Tuesday, November 28, 2006


Shown here is the basic starter kit which has all you need to brew your first 23 litre batch of beer.

For around the $ 150 mark we got a 30 ltr fermenter including a digital thermometor and liquid level indicator, a fully submersible heater, hydrometer (for measuring alcohol content) & flask, stirrer, brewer's sugar, bottle sanitiser and brush, 100 crown seals, sugar scoop (1/2 and full teaspoon ), bottle filler and a free standing bench capper. Included was a premium beer kit of our choice. We added the 2 ltr jug and a kilo of dry malt extract for an extra $ 10.

Finding the right spot to site your fermenter is the most difficult and important consideration. You need to be able to access it easily - particularly early on, as you will be checking on the little fella every hour, on the hour ! Take into account that for steady, reliable fermentation with an ale ( or top fermenting yeast ) you will need to maintain a temperature below 30 c. With the heater, you wont need to worry about the temp. dropping to dangerously low levels.

Also to consider is the day to day operation of your household and family - they may have difficulty sharing your enthusiasm and accepting that the family room is now the world centre for new beer discoveries and the future home to gold medals and commendations at the beer awards.

So find a spot that can be temperature controlled and accessible, that is out of the reach of children and the demented, and that is raised high enough so that the hydrometer flask can be filled easily. If the spot is also easily seen as a kind of centrepiece to all who visit your humble abode, then, BRAVO - all the better, I say. Shown above is a little used corner of a lounge room - no more than a coffee table area - and little used because there is now a 30ltr fermenter on a coffee table there.

This is pretty much all you will need to get brewing without destroying home and/or marriage, I think ( see future posts for updates ). A little knowledge, which can be found in books or, better still, from a home brew supply shop is essential and will see you on your way to your first brew.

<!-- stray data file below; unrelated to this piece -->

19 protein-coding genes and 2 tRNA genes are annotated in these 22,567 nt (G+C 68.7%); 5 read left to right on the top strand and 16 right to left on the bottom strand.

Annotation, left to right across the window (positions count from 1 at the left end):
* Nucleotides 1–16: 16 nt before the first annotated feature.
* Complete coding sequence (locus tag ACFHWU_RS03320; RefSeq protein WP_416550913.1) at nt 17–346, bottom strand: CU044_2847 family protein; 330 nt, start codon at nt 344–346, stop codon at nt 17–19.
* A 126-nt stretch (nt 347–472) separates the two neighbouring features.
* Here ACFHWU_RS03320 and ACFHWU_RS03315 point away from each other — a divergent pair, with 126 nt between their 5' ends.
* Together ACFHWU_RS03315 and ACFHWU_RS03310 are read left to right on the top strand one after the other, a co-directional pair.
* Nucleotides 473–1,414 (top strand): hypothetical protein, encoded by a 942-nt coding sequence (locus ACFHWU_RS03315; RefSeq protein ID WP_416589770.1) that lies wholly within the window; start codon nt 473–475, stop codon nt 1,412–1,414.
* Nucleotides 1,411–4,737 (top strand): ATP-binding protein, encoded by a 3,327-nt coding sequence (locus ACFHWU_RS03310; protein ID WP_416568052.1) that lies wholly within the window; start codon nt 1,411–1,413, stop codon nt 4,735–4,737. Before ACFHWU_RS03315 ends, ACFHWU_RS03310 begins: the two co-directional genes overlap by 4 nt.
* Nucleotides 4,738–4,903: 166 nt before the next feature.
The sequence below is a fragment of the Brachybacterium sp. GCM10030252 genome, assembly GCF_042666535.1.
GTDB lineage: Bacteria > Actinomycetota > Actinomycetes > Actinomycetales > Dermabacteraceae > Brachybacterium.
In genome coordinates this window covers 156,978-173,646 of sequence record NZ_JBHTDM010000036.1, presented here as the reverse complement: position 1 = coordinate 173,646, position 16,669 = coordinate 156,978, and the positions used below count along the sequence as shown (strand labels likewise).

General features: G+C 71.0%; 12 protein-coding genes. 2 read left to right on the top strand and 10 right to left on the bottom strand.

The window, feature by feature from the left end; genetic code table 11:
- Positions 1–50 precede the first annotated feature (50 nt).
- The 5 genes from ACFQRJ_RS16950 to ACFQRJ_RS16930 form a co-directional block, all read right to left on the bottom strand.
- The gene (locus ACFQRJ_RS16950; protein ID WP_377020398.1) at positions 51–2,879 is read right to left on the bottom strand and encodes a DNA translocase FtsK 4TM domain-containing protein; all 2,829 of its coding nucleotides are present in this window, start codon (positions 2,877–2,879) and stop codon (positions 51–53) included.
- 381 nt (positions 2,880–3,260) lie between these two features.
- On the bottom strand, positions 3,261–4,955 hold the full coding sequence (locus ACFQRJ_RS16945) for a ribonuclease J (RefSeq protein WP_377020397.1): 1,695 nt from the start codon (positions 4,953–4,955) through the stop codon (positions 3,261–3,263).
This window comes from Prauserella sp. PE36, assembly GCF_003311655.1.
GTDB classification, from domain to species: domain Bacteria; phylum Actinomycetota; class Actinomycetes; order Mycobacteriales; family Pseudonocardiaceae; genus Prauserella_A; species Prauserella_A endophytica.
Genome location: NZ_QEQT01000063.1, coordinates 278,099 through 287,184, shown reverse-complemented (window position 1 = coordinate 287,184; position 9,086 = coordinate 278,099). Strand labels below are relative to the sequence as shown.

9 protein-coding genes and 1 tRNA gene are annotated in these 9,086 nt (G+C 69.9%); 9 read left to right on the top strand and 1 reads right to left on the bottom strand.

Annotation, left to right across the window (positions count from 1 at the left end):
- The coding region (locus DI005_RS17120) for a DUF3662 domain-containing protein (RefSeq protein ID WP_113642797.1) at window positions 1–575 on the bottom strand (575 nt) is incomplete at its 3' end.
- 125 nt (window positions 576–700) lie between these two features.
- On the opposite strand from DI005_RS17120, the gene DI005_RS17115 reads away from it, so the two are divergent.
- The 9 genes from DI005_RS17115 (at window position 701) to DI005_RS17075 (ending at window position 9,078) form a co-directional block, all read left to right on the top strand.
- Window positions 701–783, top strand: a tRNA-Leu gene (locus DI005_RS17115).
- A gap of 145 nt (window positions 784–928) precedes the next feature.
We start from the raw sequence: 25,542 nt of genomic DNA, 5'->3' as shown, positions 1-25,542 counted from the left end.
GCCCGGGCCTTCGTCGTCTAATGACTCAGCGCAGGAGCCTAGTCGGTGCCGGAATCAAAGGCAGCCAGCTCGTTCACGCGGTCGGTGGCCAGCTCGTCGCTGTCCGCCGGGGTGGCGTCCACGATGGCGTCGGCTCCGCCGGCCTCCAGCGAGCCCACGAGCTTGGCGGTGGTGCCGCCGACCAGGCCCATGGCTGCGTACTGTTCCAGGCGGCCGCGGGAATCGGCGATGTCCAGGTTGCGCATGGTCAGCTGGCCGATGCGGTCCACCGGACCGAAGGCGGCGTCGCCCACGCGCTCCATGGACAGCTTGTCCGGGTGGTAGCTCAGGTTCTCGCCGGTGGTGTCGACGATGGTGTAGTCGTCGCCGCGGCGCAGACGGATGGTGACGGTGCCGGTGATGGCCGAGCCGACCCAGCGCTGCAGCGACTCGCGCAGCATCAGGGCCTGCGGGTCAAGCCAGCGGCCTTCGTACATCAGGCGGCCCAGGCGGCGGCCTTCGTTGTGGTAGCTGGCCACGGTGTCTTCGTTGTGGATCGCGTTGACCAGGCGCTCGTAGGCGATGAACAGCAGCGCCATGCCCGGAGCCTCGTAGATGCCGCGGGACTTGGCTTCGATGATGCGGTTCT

You don't need to be a scientist or chemical engineer - though I know of a few of these who have come up with some pretty fine beers, both homebrew and commercial - just pay strict attention to sanitation and cleanliness and don't panic. I think. This, and a little luck and you should be able to brew something that is ...
" FAB'LUSSS !!! "

Monday, November 27, 2006


Having recovered from the backslapping we'd given each other over the perfectly executed first fermentation, I sat down with a few good books and a very good beer only to discover that our hitchless first attempt at brewing may have been, in fact, NOT PERFECT AFTERALL ! (Cue Dramatic Music).

You see, as necessity is the mother of invention, so too is assumption the mother of all stuff-ups.
Being keen to convince ourselves that we were already beyond the qualifications necessary to become first time homebrewers, we confidently strode ahead to step two brewing - replace sugar with malt extract. As sugar tends to thin the brew and adds nothing in the way of flavour or character, malt extract adds both flavour and head retention and so should logically replace the sugar. Right ? Yeah but not ALL OF THE SUGAR !

We had decided to start brewing in a logical fashion - begin with a brew kit to get the feel for the equipment and stuff and then experiment with hop additions, wort boilings and maturation ( see, we know all the big words) as we became more adept. I had looked at the ingredients in the kit and ASSUMED that the 1 kg of malt extract was for the brew and the 1kg of brewers sugar was for priming at bottling time. In went all the malt, out went the over confidence. Some advice from my Brew Mentor at the home brew supply shop stopped us from becoming dejected - "It may take a little longer to ferment out and be a little lower in alcohol but you haven't broken it."

Two important lessons here ;

One, Take the time to understand the role of all the ingredients and,

Two, Make sure you get first hand advice from a home brew shop.

Having said all that, the brew is into day six of fermentation at a steady 22 degrees celsius and is already at about 2.5 % and smells just like beer - which is good - so we're guessing all is not lost.
Anyway, must prepare for bottling in a few days by sourcing empty bottles. Luckily I have an empty bottle kit in the fridge.


Welcome and thank you for visiting Beer Blokes.
Finding this site means that you probably fit into one of the following categories;

  • You like to drink beer
  • You like to brew beer
  • You like to drink the beer you brew
  • You like to drink beer that other people brew
  • You like to learn about beer
  • You like to compare beers
  • You were trying to type "Boob Blokes" & got here by mistake

In any case, you are here now, so stay a while, have a laugh and maybe even learn something along the way.


Dr Lager & Professor Pilsner

Wednesday, November 22, 2006

Humble Beginnings

Much excitement was afoot as we prepared our virgin brew. It all went without a hitch and the waiting game has begun. See brew details